After years of climate-worsened damage to its vibrant corals, Australia’s vast Great Barrier Reef could this week be added to UNESCO’s list of endangered World Heritage sites.
Along with six other sites globally that are grappling with issues like ecological damage, overdevelopment, overtourism or security concerns, the reef’s fate is being considered at a meeting in China, with a decision on the listing likely to be announced on Friday.
There are more than 1,100 UNESCO World Heritage sites worldwide recognised for their “outstanding universal value” and natural or cultural importance.
But the list is not permanently fixed and sites can be downgraded or even deleted entirely on the UN body’s recommendation.
– Why could the reef lose its status? –
It has also been battered by several cyclones, as climate change drives more extreme weather, and outbreaks of crown-of-thorns starfish which eat the coral.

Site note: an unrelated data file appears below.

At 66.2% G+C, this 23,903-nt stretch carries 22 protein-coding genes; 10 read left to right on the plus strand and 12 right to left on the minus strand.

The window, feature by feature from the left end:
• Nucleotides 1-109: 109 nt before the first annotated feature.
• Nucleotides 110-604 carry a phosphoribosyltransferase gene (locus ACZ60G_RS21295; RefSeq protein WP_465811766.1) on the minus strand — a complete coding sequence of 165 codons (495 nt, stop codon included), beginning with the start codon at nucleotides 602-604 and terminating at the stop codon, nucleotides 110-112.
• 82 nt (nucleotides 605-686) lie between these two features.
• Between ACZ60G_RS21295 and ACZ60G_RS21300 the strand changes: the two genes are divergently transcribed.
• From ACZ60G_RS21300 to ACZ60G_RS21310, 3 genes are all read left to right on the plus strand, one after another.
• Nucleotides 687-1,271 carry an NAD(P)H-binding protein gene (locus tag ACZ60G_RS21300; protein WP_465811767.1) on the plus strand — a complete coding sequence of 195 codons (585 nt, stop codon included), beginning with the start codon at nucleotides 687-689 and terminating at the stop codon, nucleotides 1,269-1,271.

Australian government scientists say the corals have made a comeback over the past year, but acknowledge that will not improve the ecosystem’s “very poor” long-term outlook.
There are fears that an “in danger” listing could dent the massive global appeal of the reef — the glittering jewel in Australia’s tourism crown.
Australia launched a last-minute lobbying effort to avoid the downgrade, sending the country’s environment minister to Paris to meet World Heritage Committee members and taking key ambassadors on a reef snorkelling trip.
– What is the likely outcome? –
The country created a “Reef 2050” plan and has pouredbillionsof dollars into reef protection, including water quality improvements, in part to address the concerns.
The decision now rests in the hands of the World Heritage Committee, but 12 other countries have proposed delaying the decision until 2023, after reported lobbying from Australian officials.